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  • Cameron Diaz röportaj ingilizce

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    Cameron Diaz röportaj ingilizce

    We caught up with Miss. Cameron Diaz this week when she jetted into London to promote her new seasonal rom-com The Holiday. Starring alongside Jude Law, Kate Winslet and Jack Black, Diaz plays hot-shot L.A business woman Amanda Woods, who, after discovering her boyfriend has been sleeping with his secretary, decides on a whim to house-swap with Kate Winslet and spend Christmas in England.

    Diaz has had a wide career ever since she burst onto the scene back in 1994, playing alongside Jim Carrey in The Mask. She has proved herself to be a competent comedienne winning accolades for her performance in the Farley brothers Something About Mary, she has also starred in Scorsese’s Gangs of New York alongside Leonardo Di Caprio and most recently in rom-com In Her Shoes.

    LOVEFiLM: Director Nancy Myers has compared you to Goldie Hawn – due to your natural comedic talent – how much of your comedy is scripted and how much is improvised?

    Cameron Diaz: There is a considerable amount that is written on the page, but then Nancy and I fool around with it. We didn’t want to take it too broad, we wanted it to be believable, and so we tried to create realistic moments, which you know could happen. Y’know, like hitting your head – but not throwing it back and making a big deal about it. [laughs]

    LF: What was it like working with Jude?

    CD: Oh he’s wonderful. I think Jude is closest to Graham – his character – than any other character he’s ever played. He’s funny and charismatic and charming and open – just a really lovely person. And of course, all the girls had a crush on him! [laughs] But the good thing about Jude is that he treats everyone the same, he really engages you. And I think because of that there were a lot of ‘man-crushes’ as well, with some of the guys going: ‘God, I didn’t realise I was going to like him so much!’
    The Holiday

    LF: Was the film an even more appealing prospect to you when you knew you’d play the lead alongside Jude Law?

    CD: Jude was the last to be cast on the film. I didn’t know who I was going to play opposite, Kate wasn’t even locked into the film – neither was Jack or Eli. So I guess I was the first one! [laughs] I was thrilled it was Jude; it was just obvious that he was perfect for the role.

    LF: Was Justin quite so thrilled?

    CD: Y’know, it’s funny that you would say that, cause I don’t think that’s a concern at all. In this ‘biz’ [laughs] we all know how to do our job!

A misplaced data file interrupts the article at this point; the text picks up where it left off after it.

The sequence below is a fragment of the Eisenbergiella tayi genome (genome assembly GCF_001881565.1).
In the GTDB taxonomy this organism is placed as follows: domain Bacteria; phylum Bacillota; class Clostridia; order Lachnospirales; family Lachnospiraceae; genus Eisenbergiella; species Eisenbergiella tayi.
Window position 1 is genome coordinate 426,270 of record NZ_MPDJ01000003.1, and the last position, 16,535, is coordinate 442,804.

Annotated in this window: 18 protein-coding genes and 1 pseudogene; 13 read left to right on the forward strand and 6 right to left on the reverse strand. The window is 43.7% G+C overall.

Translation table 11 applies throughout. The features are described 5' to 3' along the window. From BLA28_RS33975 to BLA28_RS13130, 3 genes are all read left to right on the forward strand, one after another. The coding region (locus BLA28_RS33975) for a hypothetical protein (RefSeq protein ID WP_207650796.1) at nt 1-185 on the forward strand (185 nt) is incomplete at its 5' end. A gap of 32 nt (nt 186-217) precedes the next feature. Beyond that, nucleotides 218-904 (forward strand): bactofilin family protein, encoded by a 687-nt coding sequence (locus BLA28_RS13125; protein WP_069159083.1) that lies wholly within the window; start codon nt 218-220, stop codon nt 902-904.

LF: As well as working with Jude you have a great scene with Ed Burns where you get to pull a couple of punches, how was that?

    CD: Eddy is the greatest. I really wish there were more Amanda and Ethan [Ed Burn’s character] moments. When Nancy mentioned Ed, I thought it was perfect; I hadn’t worked with him since She’s the One, which was ages ago. So it was really fun to do a scene with him – and it was good to give him a punch!

    LF: What was it like filming on location in the UK, were you able to put up with the cold?

    CD: We got really lucky with the weather actually, it hardly rained and in fact a couple of times it actually did snow, which the British crew swore never normally happens! But in the movies these days you can make anything, so of course we had the best snow guys in the ‘snow-biz’, and they made beautiful snow, it was all biodegradable, non-toxic – I couldn’t tell that it wasn’t real.

    LF: What was it about the character of Amanda that attracted you to the film?
    The Holiday

    CD: Well first off I think that Nancy is such a wonderful writer, Iris [Kate Winslet’s character] and Amanda are both her in some way. She has this amazing ability to be totally honest about herself – especially in her writing. I felt that Amanda – and Iris – were totally relatable. We’ve all been in these situations before; we’ve all had these types of relationships – both of them! [Laughs] I loved the bravery of Amanda, she may not have not know what she was going after, she thought she was leaving everything behind by flying to England, but in fact she was opening herself up to new possibilities and to learn about herself.
    LF: Your character Amanda has quite a culture shock when she comes over to Britain is that something you can identify with?

    CD: Yes definitely. The first country I went to, outside of America, was Japan. And I was completely shocked! [laughs] especially because I was 16, I was by myself and I was like [puts on a voice]: ‘ I don’t get it, there’s nothing in English!’

    LF: What’s your process for picking projects, do they have to adhere to any particular rules?

    CD: It’s always director first and script – those two things are pretty much head to head. But even if I love the script, the director has to be liked, because it’s all about the film-maker. They’re the one that has to be liked, it’s their vision and you have to really be able to trust that person.

    LF: In the film you find it difficult to cry, can you relate to that at all?

    CD: I love to cry! I want to cry right now. Its such a great release, I’m just tired, jet-lagged, I didn’t get any sleep and I want to cry! [laughs] It’s important to cry!

    Helen Cowley